Many executives may dismiss private equity as simply expensive money while public equity is considered relatively cheap. The logic seems obvious enough: private-equity returns have been higher than public-equity returns so, the former must be costlier. The reality is more complex. One gets what one pays for: public equity is not as cheap as it may seem and private equity is not as costly. Only by appreciating the costs and benefits of each, can an executive make sound, value-maximizing decisions. When public markets are as vibrant as they are today, it is easy to overlook private equity as an alternative. The public markets may be directly accessible for some, and the publicly traded companies are very willing to commit capital in creative partnerships. Maintaining private-equity relationships today may be the key to securing the financial flexibility and the resources necessary to capitalize on opportunities tomorrow and secure long-term success.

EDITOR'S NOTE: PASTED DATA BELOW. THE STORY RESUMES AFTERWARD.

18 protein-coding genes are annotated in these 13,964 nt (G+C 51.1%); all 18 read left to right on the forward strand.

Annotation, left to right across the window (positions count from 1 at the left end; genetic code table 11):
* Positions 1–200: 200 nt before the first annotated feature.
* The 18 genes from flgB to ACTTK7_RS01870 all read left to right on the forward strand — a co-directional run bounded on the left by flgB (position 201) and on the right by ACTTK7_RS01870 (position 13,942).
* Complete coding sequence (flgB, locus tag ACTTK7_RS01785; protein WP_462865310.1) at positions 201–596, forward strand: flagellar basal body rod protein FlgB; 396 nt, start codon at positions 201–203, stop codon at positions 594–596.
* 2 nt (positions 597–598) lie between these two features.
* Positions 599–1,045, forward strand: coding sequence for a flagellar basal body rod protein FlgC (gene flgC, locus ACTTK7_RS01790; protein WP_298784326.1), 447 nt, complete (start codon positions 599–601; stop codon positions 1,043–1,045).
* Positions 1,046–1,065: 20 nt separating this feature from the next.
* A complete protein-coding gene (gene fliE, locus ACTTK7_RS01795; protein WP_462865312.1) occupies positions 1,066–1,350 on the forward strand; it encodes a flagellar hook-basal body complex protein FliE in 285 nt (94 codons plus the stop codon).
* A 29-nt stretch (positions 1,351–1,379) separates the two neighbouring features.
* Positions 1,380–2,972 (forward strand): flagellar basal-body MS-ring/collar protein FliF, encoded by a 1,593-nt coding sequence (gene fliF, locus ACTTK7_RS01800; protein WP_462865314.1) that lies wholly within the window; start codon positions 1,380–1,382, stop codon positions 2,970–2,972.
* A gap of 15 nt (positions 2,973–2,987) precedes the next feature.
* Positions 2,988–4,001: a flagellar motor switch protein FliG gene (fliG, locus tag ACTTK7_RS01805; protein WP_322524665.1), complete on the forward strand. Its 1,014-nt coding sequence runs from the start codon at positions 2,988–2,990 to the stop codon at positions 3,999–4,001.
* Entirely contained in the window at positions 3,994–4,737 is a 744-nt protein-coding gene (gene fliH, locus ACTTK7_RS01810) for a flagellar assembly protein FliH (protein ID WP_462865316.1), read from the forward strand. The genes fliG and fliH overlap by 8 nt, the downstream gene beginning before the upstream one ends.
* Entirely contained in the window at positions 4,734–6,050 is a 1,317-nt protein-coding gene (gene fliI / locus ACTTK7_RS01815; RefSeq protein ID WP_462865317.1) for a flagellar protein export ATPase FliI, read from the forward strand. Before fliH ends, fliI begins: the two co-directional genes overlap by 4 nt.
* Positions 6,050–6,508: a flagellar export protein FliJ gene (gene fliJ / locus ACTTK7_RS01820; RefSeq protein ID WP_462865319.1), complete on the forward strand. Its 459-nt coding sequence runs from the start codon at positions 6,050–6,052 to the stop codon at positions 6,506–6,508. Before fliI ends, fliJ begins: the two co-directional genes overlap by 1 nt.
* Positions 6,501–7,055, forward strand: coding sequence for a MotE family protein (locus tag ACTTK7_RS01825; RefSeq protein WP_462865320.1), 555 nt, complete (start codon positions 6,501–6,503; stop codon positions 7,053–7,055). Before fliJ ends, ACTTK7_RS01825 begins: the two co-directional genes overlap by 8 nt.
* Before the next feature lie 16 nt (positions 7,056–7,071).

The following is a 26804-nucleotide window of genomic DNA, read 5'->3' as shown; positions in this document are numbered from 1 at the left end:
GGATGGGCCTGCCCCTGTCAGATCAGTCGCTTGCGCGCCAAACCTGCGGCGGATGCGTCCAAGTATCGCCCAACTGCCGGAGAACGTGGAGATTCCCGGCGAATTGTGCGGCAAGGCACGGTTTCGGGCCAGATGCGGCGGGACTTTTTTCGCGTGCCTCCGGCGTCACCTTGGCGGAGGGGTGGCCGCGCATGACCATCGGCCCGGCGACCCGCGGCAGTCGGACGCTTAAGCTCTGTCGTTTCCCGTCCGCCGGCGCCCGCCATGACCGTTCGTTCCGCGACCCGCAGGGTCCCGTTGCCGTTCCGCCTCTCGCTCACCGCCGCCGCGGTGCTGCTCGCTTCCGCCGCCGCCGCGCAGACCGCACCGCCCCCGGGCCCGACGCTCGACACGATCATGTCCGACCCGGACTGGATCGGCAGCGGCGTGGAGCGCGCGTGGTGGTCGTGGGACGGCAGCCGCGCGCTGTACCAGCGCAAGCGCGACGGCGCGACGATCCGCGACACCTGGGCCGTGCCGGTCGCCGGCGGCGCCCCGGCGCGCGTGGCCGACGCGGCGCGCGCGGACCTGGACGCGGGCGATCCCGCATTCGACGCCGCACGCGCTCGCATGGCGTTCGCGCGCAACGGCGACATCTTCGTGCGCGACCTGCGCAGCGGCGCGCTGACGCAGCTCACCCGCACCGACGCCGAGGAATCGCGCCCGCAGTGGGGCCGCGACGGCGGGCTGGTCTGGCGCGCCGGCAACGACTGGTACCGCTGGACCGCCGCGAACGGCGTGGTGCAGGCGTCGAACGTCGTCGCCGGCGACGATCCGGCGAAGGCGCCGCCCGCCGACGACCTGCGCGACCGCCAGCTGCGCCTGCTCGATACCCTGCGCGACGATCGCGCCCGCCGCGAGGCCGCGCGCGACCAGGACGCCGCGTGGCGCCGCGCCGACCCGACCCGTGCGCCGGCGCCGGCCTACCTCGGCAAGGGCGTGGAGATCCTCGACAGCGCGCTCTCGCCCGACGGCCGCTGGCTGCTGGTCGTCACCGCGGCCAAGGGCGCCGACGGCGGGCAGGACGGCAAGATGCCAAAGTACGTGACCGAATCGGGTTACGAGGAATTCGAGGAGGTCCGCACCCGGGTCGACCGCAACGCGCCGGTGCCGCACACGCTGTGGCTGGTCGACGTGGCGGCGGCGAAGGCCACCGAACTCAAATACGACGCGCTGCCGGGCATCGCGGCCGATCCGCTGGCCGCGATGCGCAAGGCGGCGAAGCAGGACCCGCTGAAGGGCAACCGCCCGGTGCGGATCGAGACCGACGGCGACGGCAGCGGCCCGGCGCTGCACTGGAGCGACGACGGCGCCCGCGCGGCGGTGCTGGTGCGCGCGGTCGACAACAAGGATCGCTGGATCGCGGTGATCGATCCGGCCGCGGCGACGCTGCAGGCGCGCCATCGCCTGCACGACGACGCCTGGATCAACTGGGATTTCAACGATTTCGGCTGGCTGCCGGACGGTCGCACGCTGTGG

Moon, John. "Public vs. Private Capital." Oil and Gas Investor, December 2004.
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